Willwerscheid in Kondelwald

440 m above sea level, 68 residents, 246 ha


Willwerscheid lies at the southern foothills of the narrow Höhenrücken mountain ridge between Grünewald and Kondelwald, on the northern slope of the 442-m-high Schrackberg.

The peaks of the Eifel Mountains are surrounded by the Sammetbach Valley in the east and the Demichbach Valley in the south.

Nestled in the heart of meadows, fields and forests is the small, rural town of Willwerscheid, the starting point for hikes into the southern Vulkaneifel.

A well developed network of hiking trails through the surrounding woodland provides excellent options for exploring the forest and nature.

Willwerscheid is a municipality in the district of Bernkastel-Wittlich, and belongs to the Kröv-Bausendorf association of municipalities.

The Trier-Koblenz highway runs just near the western district border.


 

History of Willwerscheid

In a field known as Thommen (Latin tumulus = burial mound) in the district of Willwerscheid is a burial site which was presumably once part of a Roman watchhouse and signal station perched on a hill off the Trier-Andernach military road.

Nestled in woodland, the tiny village was first officially mentioned in 1507 under the name of Wulfferscheidt. It then became Wilwerschit in 1569.

Its establishment dates back to the forest clearing days of the 12th century.

The Willwerscheid records at Springiersbach Abbey, from 1507, contain further information about the medieval town. After 1507, the abbot became the sole landlord, liege and judge in Willwerscheid. In 1425, the local vassals tried to strip the abbot of his lordship, but failed before the court. The “Vogtei” (jurisdiction) gave the abbey to the Count of Manderscheid, to whom the vassals did not have to pay the jurisdiction tax (“Vogtsteuer”).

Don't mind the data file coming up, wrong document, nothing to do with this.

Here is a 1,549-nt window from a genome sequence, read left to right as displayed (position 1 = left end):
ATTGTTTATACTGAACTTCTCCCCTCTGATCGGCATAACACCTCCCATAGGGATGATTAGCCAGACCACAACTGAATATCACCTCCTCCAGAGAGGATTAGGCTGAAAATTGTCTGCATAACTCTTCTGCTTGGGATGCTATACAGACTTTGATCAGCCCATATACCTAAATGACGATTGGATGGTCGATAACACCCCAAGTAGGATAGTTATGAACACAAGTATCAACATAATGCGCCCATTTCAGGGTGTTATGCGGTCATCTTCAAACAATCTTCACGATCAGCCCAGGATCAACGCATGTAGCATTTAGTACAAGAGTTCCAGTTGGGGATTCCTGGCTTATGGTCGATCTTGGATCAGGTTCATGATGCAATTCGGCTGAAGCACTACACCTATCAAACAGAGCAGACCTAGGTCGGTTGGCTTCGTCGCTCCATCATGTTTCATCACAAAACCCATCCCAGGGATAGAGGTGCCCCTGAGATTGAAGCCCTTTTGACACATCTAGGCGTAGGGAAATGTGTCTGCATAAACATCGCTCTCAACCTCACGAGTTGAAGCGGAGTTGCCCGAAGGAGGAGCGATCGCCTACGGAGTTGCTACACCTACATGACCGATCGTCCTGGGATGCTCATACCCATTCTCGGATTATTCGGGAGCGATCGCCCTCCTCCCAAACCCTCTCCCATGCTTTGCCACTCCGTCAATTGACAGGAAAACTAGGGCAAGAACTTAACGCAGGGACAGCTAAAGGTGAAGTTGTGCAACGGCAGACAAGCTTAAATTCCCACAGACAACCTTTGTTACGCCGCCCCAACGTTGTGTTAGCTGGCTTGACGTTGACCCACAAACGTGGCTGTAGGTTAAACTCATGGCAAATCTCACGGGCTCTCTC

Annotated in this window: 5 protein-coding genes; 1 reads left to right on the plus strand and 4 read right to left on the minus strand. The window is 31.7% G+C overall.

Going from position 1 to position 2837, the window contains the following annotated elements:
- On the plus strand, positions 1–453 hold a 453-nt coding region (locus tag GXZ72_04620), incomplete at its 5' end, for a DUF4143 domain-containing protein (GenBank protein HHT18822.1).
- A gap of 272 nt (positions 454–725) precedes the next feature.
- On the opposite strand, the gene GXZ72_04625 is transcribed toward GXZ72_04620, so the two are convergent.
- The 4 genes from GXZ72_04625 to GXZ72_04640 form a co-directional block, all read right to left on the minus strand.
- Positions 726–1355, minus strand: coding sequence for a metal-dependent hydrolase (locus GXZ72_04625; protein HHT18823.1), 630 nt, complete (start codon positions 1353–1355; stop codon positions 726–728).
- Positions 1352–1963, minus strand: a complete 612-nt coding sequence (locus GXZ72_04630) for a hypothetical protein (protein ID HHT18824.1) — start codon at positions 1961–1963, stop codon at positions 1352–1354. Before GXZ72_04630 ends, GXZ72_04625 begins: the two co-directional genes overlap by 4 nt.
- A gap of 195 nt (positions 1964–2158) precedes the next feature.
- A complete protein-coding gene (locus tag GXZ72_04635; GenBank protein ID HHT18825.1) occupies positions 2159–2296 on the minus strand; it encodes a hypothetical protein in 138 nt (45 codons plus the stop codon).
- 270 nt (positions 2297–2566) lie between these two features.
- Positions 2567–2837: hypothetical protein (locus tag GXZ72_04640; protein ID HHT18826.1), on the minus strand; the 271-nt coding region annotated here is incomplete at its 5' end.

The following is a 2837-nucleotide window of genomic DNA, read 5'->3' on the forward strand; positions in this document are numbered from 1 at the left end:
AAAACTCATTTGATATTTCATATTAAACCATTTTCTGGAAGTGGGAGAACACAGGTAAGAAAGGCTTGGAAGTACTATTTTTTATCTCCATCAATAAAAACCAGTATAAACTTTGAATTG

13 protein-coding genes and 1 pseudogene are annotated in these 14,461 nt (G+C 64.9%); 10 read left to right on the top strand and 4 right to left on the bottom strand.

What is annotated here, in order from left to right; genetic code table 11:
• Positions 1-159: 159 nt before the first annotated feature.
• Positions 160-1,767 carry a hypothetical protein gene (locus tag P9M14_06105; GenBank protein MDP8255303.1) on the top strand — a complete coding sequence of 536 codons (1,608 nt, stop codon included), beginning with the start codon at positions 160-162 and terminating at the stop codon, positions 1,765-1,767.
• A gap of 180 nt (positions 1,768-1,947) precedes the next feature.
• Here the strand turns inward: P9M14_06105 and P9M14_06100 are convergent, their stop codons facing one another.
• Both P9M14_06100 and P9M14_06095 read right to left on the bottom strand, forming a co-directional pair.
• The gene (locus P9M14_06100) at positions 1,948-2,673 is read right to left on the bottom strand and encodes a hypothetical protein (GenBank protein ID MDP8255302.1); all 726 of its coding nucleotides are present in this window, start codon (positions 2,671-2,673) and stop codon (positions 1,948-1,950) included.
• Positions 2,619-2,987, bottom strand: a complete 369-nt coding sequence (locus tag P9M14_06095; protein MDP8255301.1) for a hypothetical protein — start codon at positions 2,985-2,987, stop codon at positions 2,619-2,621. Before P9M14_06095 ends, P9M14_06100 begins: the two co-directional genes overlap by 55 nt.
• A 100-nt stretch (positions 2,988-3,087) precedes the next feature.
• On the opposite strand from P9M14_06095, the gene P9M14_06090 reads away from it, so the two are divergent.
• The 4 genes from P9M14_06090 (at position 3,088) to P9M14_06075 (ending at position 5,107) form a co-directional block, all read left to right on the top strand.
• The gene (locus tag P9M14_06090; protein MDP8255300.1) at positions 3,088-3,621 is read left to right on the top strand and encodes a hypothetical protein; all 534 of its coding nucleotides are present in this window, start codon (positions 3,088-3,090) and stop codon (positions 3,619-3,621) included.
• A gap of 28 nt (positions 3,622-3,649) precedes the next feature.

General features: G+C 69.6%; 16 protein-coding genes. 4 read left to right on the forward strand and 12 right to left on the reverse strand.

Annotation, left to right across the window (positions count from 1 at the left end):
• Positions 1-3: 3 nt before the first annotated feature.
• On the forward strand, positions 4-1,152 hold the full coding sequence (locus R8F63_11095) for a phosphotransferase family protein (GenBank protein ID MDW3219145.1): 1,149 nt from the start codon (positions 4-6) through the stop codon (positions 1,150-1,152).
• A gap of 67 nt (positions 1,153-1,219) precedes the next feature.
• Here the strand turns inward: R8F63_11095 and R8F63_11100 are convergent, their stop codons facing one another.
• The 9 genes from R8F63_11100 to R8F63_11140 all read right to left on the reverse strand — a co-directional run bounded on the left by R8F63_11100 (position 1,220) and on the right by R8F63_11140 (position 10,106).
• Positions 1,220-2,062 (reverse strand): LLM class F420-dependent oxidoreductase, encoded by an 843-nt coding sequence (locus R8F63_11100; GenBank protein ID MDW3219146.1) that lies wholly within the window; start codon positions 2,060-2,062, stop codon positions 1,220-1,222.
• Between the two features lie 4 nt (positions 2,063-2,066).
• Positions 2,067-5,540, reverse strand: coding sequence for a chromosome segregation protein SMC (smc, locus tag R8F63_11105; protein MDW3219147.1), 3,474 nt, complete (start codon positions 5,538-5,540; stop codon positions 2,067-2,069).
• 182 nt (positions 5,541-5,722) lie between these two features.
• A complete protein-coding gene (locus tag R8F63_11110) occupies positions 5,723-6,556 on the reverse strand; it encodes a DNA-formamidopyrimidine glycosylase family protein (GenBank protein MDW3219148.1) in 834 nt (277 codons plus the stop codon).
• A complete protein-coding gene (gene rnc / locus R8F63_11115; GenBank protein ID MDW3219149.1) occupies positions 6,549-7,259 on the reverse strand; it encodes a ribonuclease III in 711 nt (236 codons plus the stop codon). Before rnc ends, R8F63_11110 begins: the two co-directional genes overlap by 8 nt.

According to one of the abbey’s property lists from 1789, land in Willwerscheid was granted to seven families as entails. The abbey only earned a measly annual income of 63 Reichsthaler from this.

The French invasion in 1794 marked the end of the Springiersbach rule in Willwerscheid. The abbey’s subjects became free citizens with their own land. In 1800, the village became the Mairie Neuerburg as an independent municipality, and was allocated to the “Bürgermeisterei” mayor’s office of the same name in 1816.

Willwerscheid came under French rule in 1794, and was assigned to the Kingdom of Prussia at the Congress of Vienna in 1815. It has been part of Rhineland-Palatinate since that state’s establishment in 1946.

 


Individual monuments in Willwerscheid and the district

  • Dorfstraße: Catholic filial church of St Donatus; double-bayed hall construction, bearing the date of 1832

  • South-east of the town by the Bedelberg: So-called “Schrackkreuz; baroque high grave cross, sandstone, Pietà relief, bearing the date of 1711
  • South-west of the town on the road to Hasborn: Roadside chapel; stucco building with half-timbered gable, bearing the date of 1863
  • South-west of the town on the road to Hasborn, at a junction with a rural road: Shrine; plastered stonework, 18th or 19th century